While the Muskingum River begins at Coshocton, between Zanesville and Marietta it holds many points of interest. This river is the only river navigable by larger boats within the state of Ohio. That’s all because of its system of eleven dams and locks, still in working order, that extends for 112 miles.
The river received its name from the Native Americans, who called it Moos-kin-gung – meaning “Elk Eye River”. That name happened due to the large herds of elk that once roamed this valley. In those early days, the cargo on the river consisted of essentials such as salt, flour, pork and apples. A round trip took three to five weeks to go from Zanesville to Pittsburgh and back via the Muskingum and Ohio Rivers.
When steamboats became popular, navigation was rough on the rugged Muskingum River so they designed a system of dams and locks to lift the boats when the elevation changed abruptly. After a boat is secured within the lock, the lock tender closes the gate and opens the valves required to raise or lower the pool level. When the water in the lock chamber has reached the required level, the lock tender opens the through gate just like they did in 1841.
Sometimes the boats would attempt to go over those rugged spots without using the locks. Once in a while they succeeded, but often they ended up stuck in the river.
This trip began with a stop at the Lorena Sternwheeler at Zane’s Landing Park in the city of Zanesville. While the original Lorena visited Zanesville in the late 1800s, the present one arrived in 1976 for Zane’s Trace Commemoration. A ride on the sternwheeler gives you a chance to feel the river, as the paddles create a merry sound. Memories of the 1800s ride along with the Lorena.
Soon Lock 9 at Philo appears with the original lock tender’s house.The falls at the lock sparkle in the sunshine as people stand in the shallow river to fish.
In 1923, Philo Ohio Power Company, one of the largest electric plants of that time, was located on an island in the river.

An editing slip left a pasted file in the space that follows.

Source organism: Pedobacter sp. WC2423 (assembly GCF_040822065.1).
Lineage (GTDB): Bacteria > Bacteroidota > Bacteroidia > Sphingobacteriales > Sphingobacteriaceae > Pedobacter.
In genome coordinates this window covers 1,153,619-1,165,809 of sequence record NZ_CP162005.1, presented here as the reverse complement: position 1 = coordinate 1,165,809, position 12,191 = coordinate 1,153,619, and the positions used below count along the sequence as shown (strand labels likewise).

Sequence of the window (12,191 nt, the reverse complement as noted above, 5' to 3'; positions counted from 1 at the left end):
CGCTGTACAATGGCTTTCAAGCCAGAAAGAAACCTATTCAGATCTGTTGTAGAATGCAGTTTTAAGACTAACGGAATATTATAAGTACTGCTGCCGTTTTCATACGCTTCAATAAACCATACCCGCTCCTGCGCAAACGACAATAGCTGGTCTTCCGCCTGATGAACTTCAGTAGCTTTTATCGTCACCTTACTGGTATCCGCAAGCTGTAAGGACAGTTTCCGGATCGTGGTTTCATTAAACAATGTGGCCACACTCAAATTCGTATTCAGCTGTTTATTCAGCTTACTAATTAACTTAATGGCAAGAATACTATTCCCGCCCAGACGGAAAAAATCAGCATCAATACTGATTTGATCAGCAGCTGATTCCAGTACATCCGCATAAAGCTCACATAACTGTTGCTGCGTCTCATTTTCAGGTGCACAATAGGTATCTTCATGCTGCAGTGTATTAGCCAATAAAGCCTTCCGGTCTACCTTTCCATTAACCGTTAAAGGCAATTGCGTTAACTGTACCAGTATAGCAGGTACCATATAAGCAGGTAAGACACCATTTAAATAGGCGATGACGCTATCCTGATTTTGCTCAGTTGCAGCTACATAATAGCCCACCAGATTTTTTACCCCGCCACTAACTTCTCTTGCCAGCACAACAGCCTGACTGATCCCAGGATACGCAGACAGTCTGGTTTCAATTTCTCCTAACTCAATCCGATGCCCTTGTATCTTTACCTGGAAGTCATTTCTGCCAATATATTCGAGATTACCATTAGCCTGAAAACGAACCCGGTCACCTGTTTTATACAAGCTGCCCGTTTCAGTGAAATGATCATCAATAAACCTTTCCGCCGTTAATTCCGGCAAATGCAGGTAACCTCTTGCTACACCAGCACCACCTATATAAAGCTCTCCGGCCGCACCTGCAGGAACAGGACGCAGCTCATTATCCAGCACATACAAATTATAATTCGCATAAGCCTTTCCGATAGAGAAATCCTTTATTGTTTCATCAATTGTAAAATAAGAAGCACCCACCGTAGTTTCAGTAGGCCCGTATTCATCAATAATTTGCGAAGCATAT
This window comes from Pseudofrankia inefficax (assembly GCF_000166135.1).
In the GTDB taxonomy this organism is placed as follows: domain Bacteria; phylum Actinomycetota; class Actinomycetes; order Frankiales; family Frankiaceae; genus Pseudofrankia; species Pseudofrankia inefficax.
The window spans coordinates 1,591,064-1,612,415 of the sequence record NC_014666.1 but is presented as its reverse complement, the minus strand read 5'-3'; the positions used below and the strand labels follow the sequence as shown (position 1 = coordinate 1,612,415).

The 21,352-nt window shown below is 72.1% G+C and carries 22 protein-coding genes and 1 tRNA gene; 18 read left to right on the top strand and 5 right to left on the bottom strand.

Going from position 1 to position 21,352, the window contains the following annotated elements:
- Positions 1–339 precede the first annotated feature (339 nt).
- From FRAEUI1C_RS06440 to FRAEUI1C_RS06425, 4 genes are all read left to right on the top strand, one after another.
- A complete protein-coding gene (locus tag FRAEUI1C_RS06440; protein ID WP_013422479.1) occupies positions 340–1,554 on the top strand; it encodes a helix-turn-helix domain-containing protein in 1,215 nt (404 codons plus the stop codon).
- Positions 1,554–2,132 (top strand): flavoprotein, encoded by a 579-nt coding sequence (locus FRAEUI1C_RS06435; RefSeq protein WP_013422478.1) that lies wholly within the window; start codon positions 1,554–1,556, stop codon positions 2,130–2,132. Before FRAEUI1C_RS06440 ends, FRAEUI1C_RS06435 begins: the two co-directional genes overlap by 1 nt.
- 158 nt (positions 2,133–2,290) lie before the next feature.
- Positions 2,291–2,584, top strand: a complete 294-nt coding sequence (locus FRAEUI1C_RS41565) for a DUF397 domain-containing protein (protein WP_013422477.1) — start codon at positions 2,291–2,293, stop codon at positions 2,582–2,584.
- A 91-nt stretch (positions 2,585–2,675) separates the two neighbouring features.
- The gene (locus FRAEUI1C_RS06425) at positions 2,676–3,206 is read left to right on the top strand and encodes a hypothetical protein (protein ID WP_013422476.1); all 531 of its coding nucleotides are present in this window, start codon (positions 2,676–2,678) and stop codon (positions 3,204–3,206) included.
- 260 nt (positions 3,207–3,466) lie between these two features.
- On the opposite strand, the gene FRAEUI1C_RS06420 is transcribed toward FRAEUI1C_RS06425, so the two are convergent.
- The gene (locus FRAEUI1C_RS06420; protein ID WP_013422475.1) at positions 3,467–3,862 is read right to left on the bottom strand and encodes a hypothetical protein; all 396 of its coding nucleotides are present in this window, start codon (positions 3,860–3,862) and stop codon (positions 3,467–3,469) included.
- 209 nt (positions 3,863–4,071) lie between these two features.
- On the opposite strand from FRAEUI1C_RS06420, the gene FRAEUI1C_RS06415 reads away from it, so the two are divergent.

Lock 8, Rokeby Lock at Eagleport, is a special stop along this system of locks, the only hand operated locks still being used in the United States today. In fact, it is believed there is only one other system like this in the world, and that is in China. It was near this lock that General John Hunt Morgan and several hundred cavalry forded the Muskingum River on his raid across Ohio.
Beside Lock 6 stands the beautiful Stockport Inn. Today’s Inn was built in 1906 by the Dover brothers; however, there were two mills previously at this site dating back to 1842. This mill was known for its refined flours: Gold Bond, Seal of Ohio, and Pride of the Valley. It’s a perfect place to spend a night as each room has a balcony that overlooks the river. On the weekends, enjoy a tasty meal at Restaurant on the Dam.
During the drive down the river, it is lined with cabins and campers for those that enjoy being near the water. Most have boats at their docks and many slides end in the river. Frequently fishermen are either on the shore or wading nearby waiting for a nibble on their line, and perhaps fish to cook over a campfire in the evening
The trip ends at the first permanent settlement in the Northwest Territory – Marietta. Here the Muskingum River joins the Ohio River to flow eventually to the Gulf of Mexico.
Some say this beautiful old Lafayette Hotel still holds spirits of many travelers from the past. One nighttime visitor is Mr. Hoag, former owner of the hotel, who appears in his brown derby hat. That’s something not seen by my eyes, but a story heard by my ears.
The locks are open weekends 9:30 – 6:00 from mid May until mid October. Please check their schedule and call ahead if you need to use the locks at another time so a lock tender can be available.
Be sure to take time to sit along the Ohio River and enjoy reminiscing about those long ago riverboats that went from Pittsburgh to Zanesville along this route. They carried both passengers and freight. Barges still carry their loads of coal and steel up and down the river, and people enjoy taking a ride in their pleasure boats as well.
Some things have changed, but the Muskingum River has remained the same since the days of ancient visitors. Hope you can enjoy a trip down the Muskingum River sometime soon.
Comments on: "Cruisin’ Down the Muskingum River on a Sunny Afternoon" (4)
Your post reminded me of the Delaware Canal, where we love taking long walks along the towpath. I was fascinated by your account of the history of the Ohio Riverboats, and the history of the area. Your pictures were wonderful. I feel compelled to learn more about our Delaware Canal and be more knowledgeable about our area as you are about yours.
Sometimes we tend to travel afar to find interesting spots, but often they are right in our own backyard.
Those big rivers in the eastern part of the US were the super highways of the 19th century. We easily forget just how important they were to commerce.
They were indeed important, and the larger ones still are vital to certain industries. But I love to sit along the river and watch things drift along…relaxing for me. So glad to have you back!